Beijing posts largest drop in construction costs amid weak demand
Construction costs in Beijing tumbled 10% over the past year amid weaker demand. This was the largest decline in the world and an acceleration of the trend that saw costs fall 5% the previous year, according to the International Construction Market Survey for 2016.
The report predicts that prices will remain stagnant in the Chinese capital over the next year.
The survey also said the housing markets of China’s regional trading partners are suffering a severe ripple effect from the slowdown in the commodities market and China’s economy. Countries that rely on exporting commodities to China have seen volatile construction costs amid the slowdown.
The annual survey analyzes input costs, such as labor and materials, and charts the average construction cost per squared meter for both commercial and residential projects in 38 markets around the world. The survey is produced by Turner & Townsend, a project- and cost- management company for the property, infrastructure and natural resources sectors.
Among the world markets that are overheating, Zurich tops the scale at nearly $3700 per square meter (m2), followed by New York at $3650 per m2, and London at $3550 per m2.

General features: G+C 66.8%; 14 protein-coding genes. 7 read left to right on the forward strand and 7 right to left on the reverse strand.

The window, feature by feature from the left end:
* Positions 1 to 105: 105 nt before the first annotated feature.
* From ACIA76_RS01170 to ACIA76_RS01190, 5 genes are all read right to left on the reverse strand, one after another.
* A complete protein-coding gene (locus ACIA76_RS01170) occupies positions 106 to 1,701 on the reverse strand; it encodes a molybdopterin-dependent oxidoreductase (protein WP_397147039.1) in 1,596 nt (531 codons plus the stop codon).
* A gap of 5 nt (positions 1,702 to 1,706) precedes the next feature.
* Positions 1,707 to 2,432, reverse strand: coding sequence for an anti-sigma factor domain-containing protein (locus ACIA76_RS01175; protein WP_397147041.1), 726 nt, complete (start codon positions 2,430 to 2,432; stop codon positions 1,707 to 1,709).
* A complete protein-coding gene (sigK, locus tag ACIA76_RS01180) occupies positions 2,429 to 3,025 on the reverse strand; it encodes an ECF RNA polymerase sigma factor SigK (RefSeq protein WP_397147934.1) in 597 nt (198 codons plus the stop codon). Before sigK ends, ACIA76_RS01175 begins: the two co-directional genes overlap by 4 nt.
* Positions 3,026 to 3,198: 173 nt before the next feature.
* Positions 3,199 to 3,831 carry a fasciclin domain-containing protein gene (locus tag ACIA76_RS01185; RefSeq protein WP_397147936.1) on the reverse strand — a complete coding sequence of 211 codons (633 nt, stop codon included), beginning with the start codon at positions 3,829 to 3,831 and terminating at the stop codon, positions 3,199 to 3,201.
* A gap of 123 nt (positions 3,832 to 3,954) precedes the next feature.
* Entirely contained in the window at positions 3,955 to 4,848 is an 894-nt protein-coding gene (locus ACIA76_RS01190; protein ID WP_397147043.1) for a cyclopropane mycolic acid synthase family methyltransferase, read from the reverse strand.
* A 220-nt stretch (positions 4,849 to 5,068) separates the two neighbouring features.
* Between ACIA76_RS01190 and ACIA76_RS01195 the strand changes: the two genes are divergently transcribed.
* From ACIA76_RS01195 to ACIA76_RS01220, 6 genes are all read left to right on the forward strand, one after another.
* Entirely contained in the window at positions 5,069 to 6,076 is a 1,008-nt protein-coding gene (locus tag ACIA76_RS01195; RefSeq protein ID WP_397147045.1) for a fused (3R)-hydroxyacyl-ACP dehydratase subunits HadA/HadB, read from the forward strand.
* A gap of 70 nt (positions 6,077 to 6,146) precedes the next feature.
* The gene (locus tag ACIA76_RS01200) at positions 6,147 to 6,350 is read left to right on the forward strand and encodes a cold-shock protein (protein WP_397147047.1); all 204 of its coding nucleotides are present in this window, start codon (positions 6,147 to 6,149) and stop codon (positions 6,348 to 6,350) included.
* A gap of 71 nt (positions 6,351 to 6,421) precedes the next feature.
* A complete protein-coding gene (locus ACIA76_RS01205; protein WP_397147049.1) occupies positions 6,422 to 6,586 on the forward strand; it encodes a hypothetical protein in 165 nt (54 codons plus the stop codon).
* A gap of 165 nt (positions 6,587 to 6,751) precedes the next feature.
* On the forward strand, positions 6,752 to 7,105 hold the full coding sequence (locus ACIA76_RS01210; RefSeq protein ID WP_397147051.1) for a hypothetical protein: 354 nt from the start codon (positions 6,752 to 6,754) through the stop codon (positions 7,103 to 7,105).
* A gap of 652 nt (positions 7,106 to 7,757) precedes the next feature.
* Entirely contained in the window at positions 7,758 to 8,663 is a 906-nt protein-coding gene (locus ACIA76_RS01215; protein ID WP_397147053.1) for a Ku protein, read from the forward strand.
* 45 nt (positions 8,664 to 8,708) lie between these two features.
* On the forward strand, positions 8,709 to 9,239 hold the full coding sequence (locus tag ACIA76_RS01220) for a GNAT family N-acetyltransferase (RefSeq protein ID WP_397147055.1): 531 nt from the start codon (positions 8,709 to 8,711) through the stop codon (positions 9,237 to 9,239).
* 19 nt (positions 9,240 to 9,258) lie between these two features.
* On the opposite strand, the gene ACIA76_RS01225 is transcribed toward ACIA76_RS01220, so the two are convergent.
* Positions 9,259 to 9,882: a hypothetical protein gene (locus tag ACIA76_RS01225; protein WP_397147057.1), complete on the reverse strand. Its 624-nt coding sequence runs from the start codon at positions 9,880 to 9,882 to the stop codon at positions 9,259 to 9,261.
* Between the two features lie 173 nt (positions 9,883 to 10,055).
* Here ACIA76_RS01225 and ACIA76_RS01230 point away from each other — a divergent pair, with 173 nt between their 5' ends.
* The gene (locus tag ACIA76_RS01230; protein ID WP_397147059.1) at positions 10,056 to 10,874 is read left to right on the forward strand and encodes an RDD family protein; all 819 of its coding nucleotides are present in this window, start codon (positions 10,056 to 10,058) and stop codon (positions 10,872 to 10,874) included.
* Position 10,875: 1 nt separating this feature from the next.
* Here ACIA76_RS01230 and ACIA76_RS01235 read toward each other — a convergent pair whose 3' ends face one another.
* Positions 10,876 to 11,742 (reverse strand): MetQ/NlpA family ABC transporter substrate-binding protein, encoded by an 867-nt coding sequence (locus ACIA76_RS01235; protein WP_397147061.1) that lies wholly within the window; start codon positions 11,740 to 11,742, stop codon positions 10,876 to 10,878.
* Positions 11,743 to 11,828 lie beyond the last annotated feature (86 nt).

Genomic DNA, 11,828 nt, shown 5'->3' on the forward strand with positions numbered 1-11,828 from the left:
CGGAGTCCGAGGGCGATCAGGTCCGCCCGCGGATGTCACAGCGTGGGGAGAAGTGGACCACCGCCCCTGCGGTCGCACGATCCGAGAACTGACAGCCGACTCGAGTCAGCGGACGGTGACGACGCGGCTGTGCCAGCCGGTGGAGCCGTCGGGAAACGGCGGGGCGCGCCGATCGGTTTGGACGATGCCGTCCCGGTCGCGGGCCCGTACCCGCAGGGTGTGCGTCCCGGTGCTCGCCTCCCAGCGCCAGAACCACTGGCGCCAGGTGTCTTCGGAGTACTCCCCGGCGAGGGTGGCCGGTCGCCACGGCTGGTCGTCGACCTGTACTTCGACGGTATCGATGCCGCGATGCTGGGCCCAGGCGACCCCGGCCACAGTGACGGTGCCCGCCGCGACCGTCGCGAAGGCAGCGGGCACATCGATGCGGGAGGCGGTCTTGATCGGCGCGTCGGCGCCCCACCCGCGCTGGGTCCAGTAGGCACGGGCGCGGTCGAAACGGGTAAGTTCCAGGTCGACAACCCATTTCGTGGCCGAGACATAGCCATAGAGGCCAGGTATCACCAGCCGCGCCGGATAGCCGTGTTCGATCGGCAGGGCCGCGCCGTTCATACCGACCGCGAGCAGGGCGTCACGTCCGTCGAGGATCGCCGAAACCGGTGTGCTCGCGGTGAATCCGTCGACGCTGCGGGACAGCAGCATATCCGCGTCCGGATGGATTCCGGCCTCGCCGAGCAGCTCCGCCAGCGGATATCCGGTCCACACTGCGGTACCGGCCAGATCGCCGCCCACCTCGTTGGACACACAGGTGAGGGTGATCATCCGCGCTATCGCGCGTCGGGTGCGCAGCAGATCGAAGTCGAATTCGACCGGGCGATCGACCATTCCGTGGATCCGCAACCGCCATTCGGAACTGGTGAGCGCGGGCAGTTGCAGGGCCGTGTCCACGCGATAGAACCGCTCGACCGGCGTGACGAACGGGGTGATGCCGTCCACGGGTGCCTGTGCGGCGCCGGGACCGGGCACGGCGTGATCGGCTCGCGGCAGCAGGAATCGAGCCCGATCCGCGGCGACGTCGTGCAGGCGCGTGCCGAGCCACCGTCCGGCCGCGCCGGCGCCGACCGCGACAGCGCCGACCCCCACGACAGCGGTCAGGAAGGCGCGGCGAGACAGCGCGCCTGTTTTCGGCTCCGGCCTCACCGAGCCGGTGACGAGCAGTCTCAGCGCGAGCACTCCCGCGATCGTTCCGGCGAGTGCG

“Two macro-economic factors – the sharp fall in oil prices and China’s slowdown – have rippled across the global construction industry over the past year and triggered a rapid polarization of the market,” Steve McGuckin, Turner and Townsend’s global managing director of real estate, said in a written statement. “Some regions are now facing acute overstretch, with construction demand outstripping what the industry is able to supply. Meanwhile in markets with a heavy reliance on either trade with China or on commodities exports, both demand and levels of investment have fallen.
Meanwhile, in Hong Kong housing construction is strong with a number of large infrastructure projects planned to start, including a big spending push on rail projects.
Construction in India is booming and confidence is high. Infrastructure will be a key investment driver in 2016 with some game-changing projects in the pipeline.
Over the next 12 months, construction activity is expected to heat up in Kuala Lumpur.
In the past year, both Hong Kong and Kuala Lumpur saw their annual rates of price growth fall by 1%, and construction costs in Singapore stagnated.